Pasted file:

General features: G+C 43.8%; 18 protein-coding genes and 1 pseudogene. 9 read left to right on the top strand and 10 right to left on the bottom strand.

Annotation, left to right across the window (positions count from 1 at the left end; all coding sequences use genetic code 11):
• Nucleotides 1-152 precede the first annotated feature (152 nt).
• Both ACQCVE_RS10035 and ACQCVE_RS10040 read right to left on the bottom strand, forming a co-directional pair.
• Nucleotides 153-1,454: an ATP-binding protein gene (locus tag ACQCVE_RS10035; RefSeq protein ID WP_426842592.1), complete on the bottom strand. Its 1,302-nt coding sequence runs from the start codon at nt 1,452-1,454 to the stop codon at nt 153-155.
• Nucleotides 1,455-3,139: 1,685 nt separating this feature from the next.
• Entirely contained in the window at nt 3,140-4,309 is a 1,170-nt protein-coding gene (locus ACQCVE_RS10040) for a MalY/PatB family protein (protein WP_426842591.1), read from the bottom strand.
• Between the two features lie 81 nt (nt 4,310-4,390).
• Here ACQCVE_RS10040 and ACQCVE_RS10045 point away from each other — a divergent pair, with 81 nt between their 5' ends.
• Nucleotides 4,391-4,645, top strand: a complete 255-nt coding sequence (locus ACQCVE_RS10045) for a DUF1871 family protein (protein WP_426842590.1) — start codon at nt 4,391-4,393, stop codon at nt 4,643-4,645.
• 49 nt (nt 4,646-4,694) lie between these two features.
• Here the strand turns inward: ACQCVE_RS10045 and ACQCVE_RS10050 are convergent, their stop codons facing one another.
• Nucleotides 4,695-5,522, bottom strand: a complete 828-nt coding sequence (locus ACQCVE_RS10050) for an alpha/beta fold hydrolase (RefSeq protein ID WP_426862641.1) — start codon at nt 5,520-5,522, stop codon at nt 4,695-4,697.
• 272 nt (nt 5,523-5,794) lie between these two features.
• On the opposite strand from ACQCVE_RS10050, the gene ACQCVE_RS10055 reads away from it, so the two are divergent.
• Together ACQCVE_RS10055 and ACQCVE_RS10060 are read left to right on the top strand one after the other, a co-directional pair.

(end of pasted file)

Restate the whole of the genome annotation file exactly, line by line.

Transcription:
General features: G+C 43.8%; 18 protein-coding genes and 1 pseudogene. 9 read left to right on the top strand and 10 right to left on the bottom strand.

Annotation, left to right across the window (positions count from 1 at the left end; all coding sequences use genetic code 11):
• Nucleotides 1-152 precede the first annotated feature (152 nt).
• Both ACQCVE_RS10035 and ACQCVE_RS10040 read right to left on the bottom strand, forming a co-directional pair.
• Nucleotides 153-1,454: an ATP-binding protein gene (locus tag ACQCVE_RS10035; RefSeq protein ID WP_426842592.1), complete on the bottom strand. Its 1,302-nt coding sequence runs from the start codon at nt 1,452-1,454 to the stop codon at nt 153-155.
• Nucleotides 1,455-3,139: 1,685 nt separating this feature from the next.
• Entirely contained in the window at nt 3,140-4,309 is a 1,170-nt protein-coding gene (locus ACQCVE_RS10040) for a MalY/PatB family protein (protein WP_426842591.1), read from the bottom strand.
• Between the two features lie 81 nt (nt 4,310-4,390).
• Here ACQCVE_RS10040 and ACQCVE_RS10045 point away from each other — a divergent pair, with 81 nt between their 5' ends.
• Nucleotides 4,391-4,645, top strand: a complete 255-nt coding sequence (locus ACQCVE_RS10045) for a DUF1871 family protein (protein WP_426842590.1) — start codon at nt 4,391-4,393, stop codon at nt 4,643-4,645.
• 49 nt (nt 4,646-4,694) lie between these two features.
• Here the strand turns inward: ACQCVE_RS10045 and ACQCVE_RS10050 are convergent, their stop codons facing one another.
• Nucleotides 4,695-5,522, bottom strand: a complete 828-nt coding sequence (locus ACQCVE_RS10050) for an alpha/beta fold hydrolase (RefSeq protein ID WP_426862641.1) — start codon at nt 5,520-5,522, stop codon at nt 4,695-4,697.
• 272 nt (nt 5,523-5,794) lie between these two features.
• On the opposite strand from ACQCVE_RS10050, the gene ACQCVE_RS10055 reads away from it, so the two are divergent.
• Together ACQCVE_RS10055 and ACQCVE_RS10060 are read left to right on the top strand one after the other, a co-directional pair.